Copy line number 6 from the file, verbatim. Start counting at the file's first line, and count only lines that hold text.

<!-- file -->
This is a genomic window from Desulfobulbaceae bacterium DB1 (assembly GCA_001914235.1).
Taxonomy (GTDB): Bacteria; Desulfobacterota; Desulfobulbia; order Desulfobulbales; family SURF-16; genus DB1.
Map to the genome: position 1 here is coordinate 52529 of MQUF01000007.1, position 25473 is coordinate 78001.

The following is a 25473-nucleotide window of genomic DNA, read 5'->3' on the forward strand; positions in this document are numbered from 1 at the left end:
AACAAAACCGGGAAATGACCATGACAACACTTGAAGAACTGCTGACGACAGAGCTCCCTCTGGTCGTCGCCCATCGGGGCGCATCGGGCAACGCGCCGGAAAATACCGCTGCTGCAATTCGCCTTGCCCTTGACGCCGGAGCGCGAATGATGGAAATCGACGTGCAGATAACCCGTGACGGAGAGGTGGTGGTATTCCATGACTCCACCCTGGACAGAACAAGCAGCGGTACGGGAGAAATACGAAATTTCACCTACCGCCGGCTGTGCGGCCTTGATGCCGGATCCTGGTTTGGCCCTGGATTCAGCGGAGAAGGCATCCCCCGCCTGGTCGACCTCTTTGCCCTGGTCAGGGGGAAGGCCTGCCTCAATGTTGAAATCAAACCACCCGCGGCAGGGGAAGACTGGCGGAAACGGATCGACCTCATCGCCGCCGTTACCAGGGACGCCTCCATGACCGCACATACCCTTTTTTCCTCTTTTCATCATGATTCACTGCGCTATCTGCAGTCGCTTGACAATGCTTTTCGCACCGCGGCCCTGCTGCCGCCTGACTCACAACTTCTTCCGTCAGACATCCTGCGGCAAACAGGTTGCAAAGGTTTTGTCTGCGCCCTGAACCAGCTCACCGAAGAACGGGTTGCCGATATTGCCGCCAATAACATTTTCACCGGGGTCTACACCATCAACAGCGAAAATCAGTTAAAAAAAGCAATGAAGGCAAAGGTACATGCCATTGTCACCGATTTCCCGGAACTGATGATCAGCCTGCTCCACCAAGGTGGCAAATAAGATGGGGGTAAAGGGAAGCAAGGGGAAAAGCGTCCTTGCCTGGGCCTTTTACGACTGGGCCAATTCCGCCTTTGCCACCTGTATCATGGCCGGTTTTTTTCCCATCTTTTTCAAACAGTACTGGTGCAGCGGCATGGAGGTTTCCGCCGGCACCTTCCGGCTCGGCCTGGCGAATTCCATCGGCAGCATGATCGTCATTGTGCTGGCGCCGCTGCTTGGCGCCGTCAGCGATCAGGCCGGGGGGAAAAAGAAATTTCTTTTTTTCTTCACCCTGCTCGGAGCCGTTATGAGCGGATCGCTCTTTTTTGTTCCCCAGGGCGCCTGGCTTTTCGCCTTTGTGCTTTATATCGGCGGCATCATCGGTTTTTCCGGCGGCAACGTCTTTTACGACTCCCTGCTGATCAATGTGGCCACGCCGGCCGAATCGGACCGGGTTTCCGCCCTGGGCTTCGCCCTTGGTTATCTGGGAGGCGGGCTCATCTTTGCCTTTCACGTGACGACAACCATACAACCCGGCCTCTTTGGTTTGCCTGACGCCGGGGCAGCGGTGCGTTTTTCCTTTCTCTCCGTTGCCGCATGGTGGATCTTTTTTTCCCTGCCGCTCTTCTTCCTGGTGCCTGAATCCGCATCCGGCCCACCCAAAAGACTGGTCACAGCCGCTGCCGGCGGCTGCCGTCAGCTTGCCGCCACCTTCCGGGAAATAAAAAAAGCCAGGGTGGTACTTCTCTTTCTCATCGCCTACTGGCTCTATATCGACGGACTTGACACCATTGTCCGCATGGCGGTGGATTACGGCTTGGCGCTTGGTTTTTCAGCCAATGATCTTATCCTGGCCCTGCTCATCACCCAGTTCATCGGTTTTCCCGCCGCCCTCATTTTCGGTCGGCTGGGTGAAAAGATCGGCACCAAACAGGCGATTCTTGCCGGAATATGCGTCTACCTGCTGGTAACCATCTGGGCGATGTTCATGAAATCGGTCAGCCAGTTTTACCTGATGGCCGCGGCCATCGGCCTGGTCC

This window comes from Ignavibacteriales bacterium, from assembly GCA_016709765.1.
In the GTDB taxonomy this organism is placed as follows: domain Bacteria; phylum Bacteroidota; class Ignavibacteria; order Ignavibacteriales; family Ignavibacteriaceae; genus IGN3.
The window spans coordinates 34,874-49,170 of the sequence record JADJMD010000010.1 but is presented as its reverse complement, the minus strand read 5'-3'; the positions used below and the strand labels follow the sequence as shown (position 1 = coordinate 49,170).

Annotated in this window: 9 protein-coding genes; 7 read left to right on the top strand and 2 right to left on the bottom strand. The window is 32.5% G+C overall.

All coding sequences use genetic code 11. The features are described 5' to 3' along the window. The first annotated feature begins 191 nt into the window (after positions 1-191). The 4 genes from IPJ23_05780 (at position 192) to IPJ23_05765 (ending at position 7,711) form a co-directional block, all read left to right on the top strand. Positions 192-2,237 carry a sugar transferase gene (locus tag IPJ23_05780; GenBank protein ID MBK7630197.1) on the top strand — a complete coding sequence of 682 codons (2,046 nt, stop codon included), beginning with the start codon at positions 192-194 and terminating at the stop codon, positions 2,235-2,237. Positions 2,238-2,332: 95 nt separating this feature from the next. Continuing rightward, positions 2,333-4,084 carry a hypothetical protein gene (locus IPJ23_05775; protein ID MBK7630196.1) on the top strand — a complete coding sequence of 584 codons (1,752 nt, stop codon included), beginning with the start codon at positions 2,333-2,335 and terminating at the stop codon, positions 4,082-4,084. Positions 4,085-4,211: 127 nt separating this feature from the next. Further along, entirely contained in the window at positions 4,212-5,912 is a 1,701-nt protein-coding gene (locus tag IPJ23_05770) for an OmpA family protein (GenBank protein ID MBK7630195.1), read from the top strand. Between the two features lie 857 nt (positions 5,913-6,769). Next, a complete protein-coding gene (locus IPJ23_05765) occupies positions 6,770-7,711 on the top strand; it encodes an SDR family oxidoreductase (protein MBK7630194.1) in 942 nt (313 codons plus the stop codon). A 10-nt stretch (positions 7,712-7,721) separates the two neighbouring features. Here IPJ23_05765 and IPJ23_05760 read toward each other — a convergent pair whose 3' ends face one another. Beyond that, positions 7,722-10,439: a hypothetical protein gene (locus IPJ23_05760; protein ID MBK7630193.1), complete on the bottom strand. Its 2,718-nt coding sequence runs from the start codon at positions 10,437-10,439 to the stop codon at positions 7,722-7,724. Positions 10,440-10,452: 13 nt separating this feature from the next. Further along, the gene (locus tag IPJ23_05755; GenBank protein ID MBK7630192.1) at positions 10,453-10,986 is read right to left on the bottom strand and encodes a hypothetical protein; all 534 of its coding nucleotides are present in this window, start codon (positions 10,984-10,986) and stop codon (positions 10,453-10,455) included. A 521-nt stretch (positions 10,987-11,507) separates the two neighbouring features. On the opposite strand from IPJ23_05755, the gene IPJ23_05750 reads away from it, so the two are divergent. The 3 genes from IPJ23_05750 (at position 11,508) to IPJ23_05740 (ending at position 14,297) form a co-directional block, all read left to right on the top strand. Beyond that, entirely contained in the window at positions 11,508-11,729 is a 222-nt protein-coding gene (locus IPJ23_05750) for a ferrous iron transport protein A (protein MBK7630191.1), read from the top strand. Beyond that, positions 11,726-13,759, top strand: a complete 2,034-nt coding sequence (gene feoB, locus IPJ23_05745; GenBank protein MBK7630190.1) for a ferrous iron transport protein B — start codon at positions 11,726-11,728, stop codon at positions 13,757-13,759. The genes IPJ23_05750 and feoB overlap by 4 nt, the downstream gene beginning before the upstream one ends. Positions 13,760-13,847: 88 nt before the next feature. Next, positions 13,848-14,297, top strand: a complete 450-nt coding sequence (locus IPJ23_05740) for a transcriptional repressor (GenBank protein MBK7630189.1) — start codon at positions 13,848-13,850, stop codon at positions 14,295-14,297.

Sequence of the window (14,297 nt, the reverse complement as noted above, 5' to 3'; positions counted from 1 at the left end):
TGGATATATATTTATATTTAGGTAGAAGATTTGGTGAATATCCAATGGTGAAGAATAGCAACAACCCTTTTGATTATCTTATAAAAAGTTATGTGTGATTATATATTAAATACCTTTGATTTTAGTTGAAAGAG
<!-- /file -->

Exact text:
This window comes from Ignavibacteriales bacterium, from assembly GCA_016709765.1.